This is a test post while trying to fix some domain issues with the blog.
Three links today looking at the state of agile as a software development practice. Flavours of Agile In Flavours of Agile Pat Kua briefly describes and rates a number of agile processes. There are a ton here, and loads that I’d not heard of. One of the key messages that I get from reading this is that “AGILE” as a fixed practice has been growing, especially within in enterprise, and perhaps not to the benefit of actually delivering or simplifying the delivery of complex processes.
So Pat Kua recently tweeted: and this got me thinking about the worries I’ve had about not doing “diagramming” right, but the above tweet led me to read a ton of really interesting posts on software architecting. Bottom line is, as with so many things, pick the artefact that fits the purpose and the audience. UML - the unified modelling language (https://en.wikipedia.org/wiki/Unified_Modeling_Language) is the de-facto standard for creating entity-relationship diagrams. The following thread talks about why it looks like this approach has “failed"https://dzone.
The results below are oldish, but interesting around the rate of retractions in the scholarly literature, and there is currently a bit of a debate going on around retractions (e.g. What a massive database of retracted papers reveals about science publishing’s ‘death penalty’ | Science | AAAS Steen RG, Casadevall A, Fang FC (2013) Why Has the Number of Scientific Retractions Increased? PLoS ONE 8(7): e68397. doi:10.1371/journal.pone.0068397 https://journals.plos.org/plosone/article?id=10.1371/journal.pone.0068397 https://journals.plos.org/plosone/article/figure?id=10.1371/journal.pone.0068397.g001 The increase in retracted articles appears to reflect changes in the behaviour of both authors and institutions.
I took some notes on some of the sessions at the conference yesterday. Dave Smith - object oriented publishing. Dave makes a good case here about how we should think about the future of scholarly publishing — in terms of objects that can be reformed based on the needs and competencies of the readers. He points out that while we do have in place good ontologies and domain models, our entire view of publishing and our publishing infrastructures, remain laggy and are a barrier to moving in this direction.
Yesterday I attended a round table discussion hosted by the Belmont Forum about the release of their position on data accessibility statements and digital objects management plans. (It’s a bit of a mouthful, but the reason is that they are aiming to be clear and comprehensive around what they are asking to make it easier for researchers, publishers and other stakeholders to get to compliance around this policy.) You can read their position paper — Draft DAS Statement and Policy for October 2018 Plenary - Google Docs.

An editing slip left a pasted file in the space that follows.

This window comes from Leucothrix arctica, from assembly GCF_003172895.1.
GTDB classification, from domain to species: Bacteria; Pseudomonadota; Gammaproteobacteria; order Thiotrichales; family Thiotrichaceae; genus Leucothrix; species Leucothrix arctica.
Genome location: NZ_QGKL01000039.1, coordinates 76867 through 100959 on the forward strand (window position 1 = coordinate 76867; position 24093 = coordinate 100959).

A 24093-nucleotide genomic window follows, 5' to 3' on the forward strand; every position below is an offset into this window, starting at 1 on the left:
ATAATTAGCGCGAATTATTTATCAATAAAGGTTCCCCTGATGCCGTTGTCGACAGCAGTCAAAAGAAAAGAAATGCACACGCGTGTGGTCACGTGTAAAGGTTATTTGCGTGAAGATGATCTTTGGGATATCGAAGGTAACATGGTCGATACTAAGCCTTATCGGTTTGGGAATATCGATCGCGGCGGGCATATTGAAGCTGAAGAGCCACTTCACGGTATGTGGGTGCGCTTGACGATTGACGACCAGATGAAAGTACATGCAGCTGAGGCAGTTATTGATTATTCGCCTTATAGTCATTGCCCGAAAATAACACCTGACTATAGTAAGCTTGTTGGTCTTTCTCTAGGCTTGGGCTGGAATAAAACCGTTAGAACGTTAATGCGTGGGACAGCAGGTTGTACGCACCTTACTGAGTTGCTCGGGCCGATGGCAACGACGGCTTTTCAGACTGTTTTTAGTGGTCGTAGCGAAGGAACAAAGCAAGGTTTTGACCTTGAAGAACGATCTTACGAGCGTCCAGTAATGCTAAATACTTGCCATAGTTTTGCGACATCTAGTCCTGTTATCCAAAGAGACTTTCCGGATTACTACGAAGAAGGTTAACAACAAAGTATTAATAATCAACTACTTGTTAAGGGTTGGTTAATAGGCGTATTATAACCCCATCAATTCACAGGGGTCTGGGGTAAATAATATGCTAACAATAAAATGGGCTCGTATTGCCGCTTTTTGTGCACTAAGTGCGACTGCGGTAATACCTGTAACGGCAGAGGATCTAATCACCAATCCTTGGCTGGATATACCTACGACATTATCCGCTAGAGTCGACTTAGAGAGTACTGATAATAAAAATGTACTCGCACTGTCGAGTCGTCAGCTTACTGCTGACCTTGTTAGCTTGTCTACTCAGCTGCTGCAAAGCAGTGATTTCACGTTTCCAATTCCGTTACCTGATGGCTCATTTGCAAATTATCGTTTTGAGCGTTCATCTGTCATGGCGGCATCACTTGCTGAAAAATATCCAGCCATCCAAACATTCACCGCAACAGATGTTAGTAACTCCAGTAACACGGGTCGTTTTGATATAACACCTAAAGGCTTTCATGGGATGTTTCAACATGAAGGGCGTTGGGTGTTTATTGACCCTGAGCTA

I’ve started working my way through The Surprising Power of Liberating Structures - a hand book of techniques for collaborative work. So far I’ve tried one technique from the book - one two four all. The idea is super simple and is an alternative to open brainstorming or post-it note sessions. Before describing the technique with a few comments, I’ll just point out one of the weaknesses of a group work activity like a retrospective.
Over the last few weeks I’ve been writing up some thoughts on the uses of blockchain in STEM. The first post I gave a general overview of my understand of blockchain. In the second post I looked at potential use cases of blockchain in STEM, and came up somewhat short. That said, a lot, really, a lot of very smart people are talking about this, and doing things in this space, so in this post I wanted to look at a few of those efforts and see how their thinking lines up or diverges from mine.
eLife is trying another experiment in peer review. When they launched back in 2012 they introduced a form of peer review known as consultative peer review. They are now looking at a new iteration on the peer review idea. Trials in how peer review is done are quite rare, so I think this is going to be interesting to keep track of. The new idea is that once an article has been accepted for full review by one of the editors, the journal is going to publish the article, along with all comments.
The following is not about scholarly communication, but is a post about one tool from the world of product development, how to think about marketing your product or service so that you can cross the chasm. Academic researchers are simultaneously the most innovative and conservative of users. There is so much pain in the process of academic research that there is a constant re-invention and invention of tools and proceeds, but at the same time there is also a huge time pressure, so for any new tool, technique or service to get wide spread traction is really hard in the academic market place.